The Baucus discussion draft proposes to tax all foreign income of US companies immediately or not at all.
This aims to counter the lock-out effect (lock-out is the term used to describe the situation of US-based multinationals keeping earnings of foreign subsidiaries offshore and not repatriating them) and replaces deferral with a system under which all income of foreign subsidiaries of US companies is taxed immediately when earned, or is exempt from US tax, after which no additional US tax is due.
Baucus specifies the following aspects of the proposal:
- Passive and highly-mobile income is taxed annually at full US rates;
- Income from selling products and providing services to US customers is taxed annually at full US rates with limited exceptions;
- For taxing income from products and services sold into foreign markets, Baucus offers two options, which he calls Option Y and Option Z:
• A minimum tax that immediately taxes all such income at 80% of the US corporate tax rate with full foreign tax credits, coupled with a full exemption for foreign earnings upon repatriation; and
• A minimum tax that immediately taxes all such income at 60% of the US corporate tax rate if derived from active business operations but at the full US rate if not, coupled with a full exemption for foreign earnings upon repatriation.
- Earnings of foreign subsidiaries from periods before the effective date of the proposal that have not been subject to US tax are subject to a one-time tax at a reduced rate of, for example, 20%, payable over eight years.
Many major features of the US international tax system date back to the 1960s and while there have been frequent revisions since then (most notably the 1986 tax reform achieved by President Reagan in conjunction with House Speaker Tip O’Neill, the rules “nevertheless address a world that no longer exists,” said Baucus, using the rise in prominence and importance of intellectual property income as an example of areas in which they fall short.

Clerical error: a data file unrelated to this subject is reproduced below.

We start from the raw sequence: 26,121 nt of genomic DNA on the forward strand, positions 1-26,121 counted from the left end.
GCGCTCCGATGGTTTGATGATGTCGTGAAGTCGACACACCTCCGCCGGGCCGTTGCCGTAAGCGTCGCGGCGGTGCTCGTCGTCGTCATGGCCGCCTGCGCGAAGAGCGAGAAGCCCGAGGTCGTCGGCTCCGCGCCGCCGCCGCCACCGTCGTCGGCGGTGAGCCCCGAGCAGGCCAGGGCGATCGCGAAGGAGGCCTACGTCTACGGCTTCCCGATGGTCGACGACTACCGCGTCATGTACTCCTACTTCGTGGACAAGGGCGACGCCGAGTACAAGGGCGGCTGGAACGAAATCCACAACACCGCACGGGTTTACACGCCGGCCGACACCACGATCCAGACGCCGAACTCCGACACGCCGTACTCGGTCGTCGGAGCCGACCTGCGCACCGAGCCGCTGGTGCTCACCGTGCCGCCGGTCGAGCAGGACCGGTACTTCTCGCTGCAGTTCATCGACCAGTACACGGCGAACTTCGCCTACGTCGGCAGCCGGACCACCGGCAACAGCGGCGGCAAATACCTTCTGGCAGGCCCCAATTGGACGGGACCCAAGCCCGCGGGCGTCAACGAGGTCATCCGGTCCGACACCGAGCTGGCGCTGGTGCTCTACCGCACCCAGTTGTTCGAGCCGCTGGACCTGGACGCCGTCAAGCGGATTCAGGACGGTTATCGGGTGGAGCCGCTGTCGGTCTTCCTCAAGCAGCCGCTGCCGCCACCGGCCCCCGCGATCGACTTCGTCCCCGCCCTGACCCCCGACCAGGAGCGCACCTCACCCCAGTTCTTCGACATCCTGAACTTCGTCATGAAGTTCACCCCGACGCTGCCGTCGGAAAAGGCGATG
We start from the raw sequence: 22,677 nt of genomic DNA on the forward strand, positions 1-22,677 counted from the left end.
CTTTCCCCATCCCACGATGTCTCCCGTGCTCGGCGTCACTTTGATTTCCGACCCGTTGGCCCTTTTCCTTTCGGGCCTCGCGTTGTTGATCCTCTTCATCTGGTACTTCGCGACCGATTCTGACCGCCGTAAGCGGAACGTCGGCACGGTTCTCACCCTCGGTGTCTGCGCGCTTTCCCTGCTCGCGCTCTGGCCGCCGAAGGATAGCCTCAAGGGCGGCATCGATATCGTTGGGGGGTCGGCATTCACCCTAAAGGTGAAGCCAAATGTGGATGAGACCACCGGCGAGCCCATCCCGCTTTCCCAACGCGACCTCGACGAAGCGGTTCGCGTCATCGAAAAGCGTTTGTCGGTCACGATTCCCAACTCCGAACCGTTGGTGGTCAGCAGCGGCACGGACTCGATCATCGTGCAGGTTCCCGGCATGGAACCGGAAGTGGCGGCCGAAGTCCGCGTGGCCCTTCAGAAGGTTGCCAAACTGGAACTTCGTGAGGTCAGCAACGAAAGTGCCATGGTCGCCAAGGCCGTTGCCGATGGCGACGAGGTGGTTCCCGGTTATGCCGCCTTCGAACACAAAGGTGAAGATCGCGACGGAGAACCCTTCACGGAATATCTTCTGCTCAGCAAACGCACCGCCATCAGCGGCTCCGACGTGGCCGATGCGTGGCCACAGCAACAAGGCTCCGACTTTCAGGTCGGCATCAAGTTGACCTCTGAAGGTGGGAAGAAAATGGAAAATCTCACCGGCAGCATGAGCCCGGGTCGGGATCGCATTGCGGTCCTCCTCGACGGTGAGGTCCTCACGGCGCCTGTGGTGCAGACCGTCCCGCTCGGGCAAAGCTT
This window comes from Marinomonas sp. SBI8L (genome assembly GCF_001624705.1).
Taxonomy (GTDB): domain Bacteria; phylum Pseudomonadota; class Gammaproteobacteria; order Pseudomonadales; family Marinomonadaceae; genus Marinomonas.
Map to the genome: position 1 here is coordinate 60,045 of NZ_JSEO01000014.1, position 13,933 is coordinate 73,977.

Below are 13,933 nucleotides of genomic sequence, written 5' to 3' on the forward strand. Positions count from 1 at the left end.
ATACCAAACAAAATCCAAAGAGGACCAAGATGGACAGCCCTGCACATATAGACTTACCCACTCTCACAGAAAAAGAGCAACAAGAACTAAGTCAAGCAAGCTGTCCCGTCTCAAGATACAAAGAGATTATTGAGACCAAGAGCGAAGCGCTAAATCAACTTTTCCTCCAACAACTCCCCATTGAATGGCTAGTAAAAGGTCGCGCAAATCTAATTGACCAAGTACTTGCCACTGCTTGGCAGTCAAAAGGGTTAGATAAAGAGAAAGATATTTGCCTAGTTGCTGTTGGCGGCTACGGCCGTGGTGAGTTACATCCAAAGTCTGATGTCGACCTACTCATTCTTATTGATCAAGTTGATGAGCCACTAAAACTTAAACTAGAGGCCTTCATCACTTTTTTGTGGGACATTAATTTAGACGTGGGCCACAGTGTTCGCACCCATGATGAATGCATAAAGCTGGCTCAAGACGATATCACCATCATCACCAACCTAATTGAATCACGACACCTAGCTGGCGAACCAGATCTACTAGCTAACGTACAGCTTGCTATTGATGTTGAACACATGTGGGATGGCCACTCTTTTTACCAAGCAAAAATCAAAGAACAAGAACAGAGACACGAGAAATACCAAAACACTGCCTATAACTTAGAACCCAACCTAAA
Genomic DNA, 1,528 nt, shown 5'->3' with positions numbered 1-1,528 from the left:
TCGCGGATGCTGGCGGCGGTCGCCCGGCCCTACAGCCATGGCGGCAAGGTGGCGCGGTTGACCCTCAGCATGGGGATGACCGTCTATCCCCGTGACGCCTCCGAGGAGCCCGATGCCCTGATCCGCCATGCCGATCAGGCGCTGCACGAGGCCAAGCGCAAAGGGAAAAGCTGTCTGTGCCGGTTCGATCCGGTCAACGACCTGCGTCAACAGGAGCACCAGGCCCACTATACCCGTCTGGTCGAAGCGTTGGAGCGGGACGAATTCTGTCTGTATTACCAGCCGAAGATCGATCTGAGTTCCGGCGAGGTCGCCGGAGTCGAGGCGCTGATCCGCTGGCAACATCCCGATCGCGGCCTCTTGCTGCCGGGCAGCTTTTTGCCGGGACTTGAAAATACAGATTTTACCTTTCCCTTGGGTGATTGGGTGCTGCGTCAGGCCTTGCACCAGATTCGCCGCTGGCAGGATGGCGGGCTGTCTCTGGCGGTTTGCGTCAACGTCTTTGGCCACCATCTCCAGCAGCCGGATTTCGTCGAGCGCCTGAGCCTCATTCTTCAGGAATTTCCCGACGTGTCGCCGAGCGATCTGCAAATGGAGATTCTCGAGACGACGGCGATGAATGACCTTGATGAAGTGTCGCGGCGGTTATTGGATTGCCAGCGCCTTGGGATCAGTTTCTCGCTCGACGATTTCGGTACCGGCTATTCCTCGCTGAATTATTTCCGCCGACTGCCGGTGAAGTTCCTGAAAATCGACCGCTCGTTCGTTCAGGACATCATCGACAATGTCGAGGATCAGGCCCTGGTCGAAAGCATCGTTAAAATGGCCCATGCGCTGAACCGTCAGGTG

US investment overseas has grown from $52 billion to $4.2 trillion, while aggregate investment in tax haven jurisdictions has grown even faster, rising from $3 billion to $1.7 trillion.
“Failure to react to this changing world has stifled US business and contributed to slow job growth,” said Baucus.
The Baucus discussion draft draws extensively from the proposals of others on Capitol Hill including Senators Enzi, Grassley, Portman, Stabenow and Wyden.
Baucus bemoans the existing US system, with its high corporate tax rate and system of deferral, which incentivises US multinational companies to invest and create jobs overseas.
Many non-US multinationals are based in jurisdictions with systems that impose a significantly lower corporate tax rate, and which contain dividend exemption systems rather than the deferral and credit-based system the US employs.
“These impediments to competitiveness hurt job creation and economic growth,” said Baucus.
Dave Camp, chairman of the House Ways & Means Committee, applauded Baucus for his commitment to advancing tax reform, while another Republican, Orrin Hatch, ranking member of the Senate Finance Committee, said the bipartisan desire to overhaul the tax code had “become mired in the partisan desire by some to raise taxes under the guise of tax reform in budget conference negotiations”.
Hatch said he disagreed with Baucus’ decision to release the draft at this time, saying significant differences remain between Democrats and Republicans on Congress’ tax-writing committees.
Business groups also praised the SFC chairman for unveiling his plan, though most were critical of its contents.
“Baucus’ goal of increasing the ability of US businesses to compete abroad is critical,” said Engler. “Unfortunately, we do not believe that the staff’s international discussion draft supports that goal because it would make many American companies even less competitive than their non-US counterparts.”
Cathy Schultz, vice president for tax policy at the National Foreign Trade Council (NFTC), also welcomed the opportunity to advance the tax reform debate off the back of Baucus’s proposals, but said the Montana Democrat’s discussion draft is disappointing and “appears to move us in the opposite direction by proposing to penalise multinational companies and making it more difficult for them to compete globally”.